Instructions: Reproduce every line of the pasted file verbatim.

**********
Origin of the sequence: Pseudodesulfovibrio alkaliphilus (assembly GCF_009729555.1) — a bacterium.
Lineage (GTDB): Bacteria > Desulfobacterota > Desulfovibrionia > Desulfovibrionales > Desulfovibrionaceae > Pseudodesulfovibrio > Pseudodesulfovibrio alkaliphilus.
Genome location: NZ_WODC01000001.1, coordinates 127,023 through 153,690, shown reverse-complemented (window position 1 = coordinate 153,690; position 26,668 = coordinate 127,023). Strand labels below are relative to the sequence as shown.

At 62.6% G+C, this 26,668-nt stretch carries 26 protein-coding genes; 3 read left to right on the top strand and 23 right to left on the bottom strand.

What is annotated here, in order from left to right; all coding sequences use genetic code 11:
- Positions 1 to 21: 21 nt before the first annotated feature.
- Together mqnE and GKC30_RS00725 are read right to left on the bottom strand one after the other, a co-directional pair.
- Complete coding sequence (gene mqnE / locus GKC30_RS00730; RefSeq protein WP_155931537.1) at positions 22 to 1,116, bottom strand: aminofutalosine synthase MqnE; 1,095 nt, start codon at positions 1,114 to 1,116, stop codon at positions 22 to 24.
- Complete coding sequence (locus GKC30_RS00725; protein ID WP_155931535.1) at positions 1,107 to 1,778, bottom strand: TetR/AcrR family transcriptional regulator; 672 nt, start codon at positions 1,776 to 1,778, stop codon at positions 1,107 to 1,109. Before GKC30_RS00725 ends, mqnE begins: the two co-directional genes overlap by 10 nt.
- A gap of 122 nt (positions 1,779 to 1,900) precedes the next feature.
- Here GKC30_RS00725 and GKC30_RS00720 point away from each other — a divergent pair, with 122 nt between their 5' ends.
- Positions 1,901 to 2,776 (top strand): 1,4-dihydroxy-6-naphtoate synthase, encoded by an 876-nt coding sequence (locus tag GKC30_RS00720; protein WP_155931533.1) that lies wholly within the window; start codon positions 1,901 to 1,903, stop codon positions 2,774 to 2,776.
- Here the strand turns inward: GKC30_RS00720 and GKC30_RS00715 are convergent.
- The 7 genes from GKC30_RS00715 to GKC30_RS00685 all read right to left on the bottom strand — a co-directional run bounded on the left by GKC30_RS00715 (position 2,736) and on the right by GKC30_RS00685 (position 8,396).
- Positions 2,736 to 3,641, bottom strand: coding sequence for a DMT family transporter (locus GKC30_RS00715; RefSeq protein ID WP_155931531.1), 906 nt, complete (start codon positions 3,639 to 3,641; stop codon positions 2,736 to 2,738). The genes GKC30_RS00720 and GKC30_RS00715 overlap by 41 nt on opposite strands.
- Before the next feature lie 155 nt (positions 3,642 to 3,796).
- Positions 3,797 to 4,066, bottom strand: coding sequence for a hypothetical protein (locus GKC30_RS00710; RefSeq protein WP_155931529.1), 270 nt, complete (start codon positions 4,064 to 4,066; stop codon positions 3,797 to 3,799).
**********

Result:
Origin of the sequence: Pseudodesulfovibrio alkaliphilus (assembly GCF_009729555.1) — a bacterium.
Lineage (GTDB): Bacteria > Desulfobacterota > Desulfovibrionia > Desulfovibrionales > Desulfovibrionaceae > Pseudodesulfovibrio > Pseudodesulfovibrio alkaliphilus.
Genome location: NZ_WODC01000001.1, coordinates 127,023 through 153,690, shown reverse-complemented (window position 1 = coordinate 153,690; position 26,668 = coordinate 127,023). Strand labels below are relative to the sequence as shown.

At 62.6% G+C, this 26,668-nt stretch carries 26 protein-coding genes; 3 read left to right on the top strand and 23 right to left on the bottom strand.

What is annotated here, in order from left to right; all coding sequences use genetic code 11:
- Positions 1 to 21: 21 nt before the first annotated feature.
- Together mqnE and GKC30_RS00725 are read right to left on the bottom strand one after the other, a co-directional pair.
- Complete coding sequence (gene mqnE / locus GKC30_RS00730; RefSeq protein WP_155931537.1) at positions 22 to 1,116, bottom strand: aminofutalosine synthase MqnE; 1,095 nt, start codon at positions 1,114 to 1,116, stop codon at positions 22 to 24.
- Complete coding sequence (locus GKC30_RS00725; protein ID WP_155931535.1) at positions 1,107 to 1,778, bottom strand: TetR/AcrR family transcriptional regulator; 672 nt, start codon at positions 1,776 to 1,778, stop codon at positions 1,107 to 1,109. Before GKC30_RS00725 ends, mqnE begins: the two co-directional genes overlap by 10 nt.
- A gap of 122 nt (positions 1,779 to 1,900) precedes the next feature.
- Here GKC30_RS00725 and GKC30_RS00720 point away from each other — a divergent pair, with 122 nt between their 5' ends.
- Positions 1,901 to 2,776 (top strand): 1,4-dihydroxy-6-naphtoate synthase, encoded by an 876-nt coding sequence (locus tag GKC30_RS00720; protein WP_155931533.1) that lies wholly within the window; start codon positions 1,901 to 1,903, stop codon positions 2,774 to 2,776.
- Here the strand turns inward: GKC30_RS00720 and GKC30_RS00715 are convergent.
- The 7 genes from GKC30_RS00715 to GKC30_RS00685 all read right to left on the bottom strand — a co-directional run bounded on the left by GKC30_RS00715 (position 2,736) and on the right by GKC30_RS00685 (position 8,396).
- Positions 2,736 to 3,641, bottom strand: coding sequence for a DMT family transporter (locus GKC30_RS00715; RefSeq protein ID WP_155931531.1), 906 nt, complete (start codon positions 3,639 to 3,641; stop codon positions 2,736 to 2,738). The genes GKC30_RS00720 and GKC30_RS00715 overlap by 41 nt on opposite strands.
- Before the next feature lie 155 nt (positions 3,642 to 3,796).
- Positions 3,797 to 4,066, bottom strand: coding sequence for a hypothetical protein (locus GKC30_RS00710; RefSeq protein WP_155931529.1), 270 nt, complete (start codon positions 4,064 to 4,066; stop codon positions 3,797 to 3,799).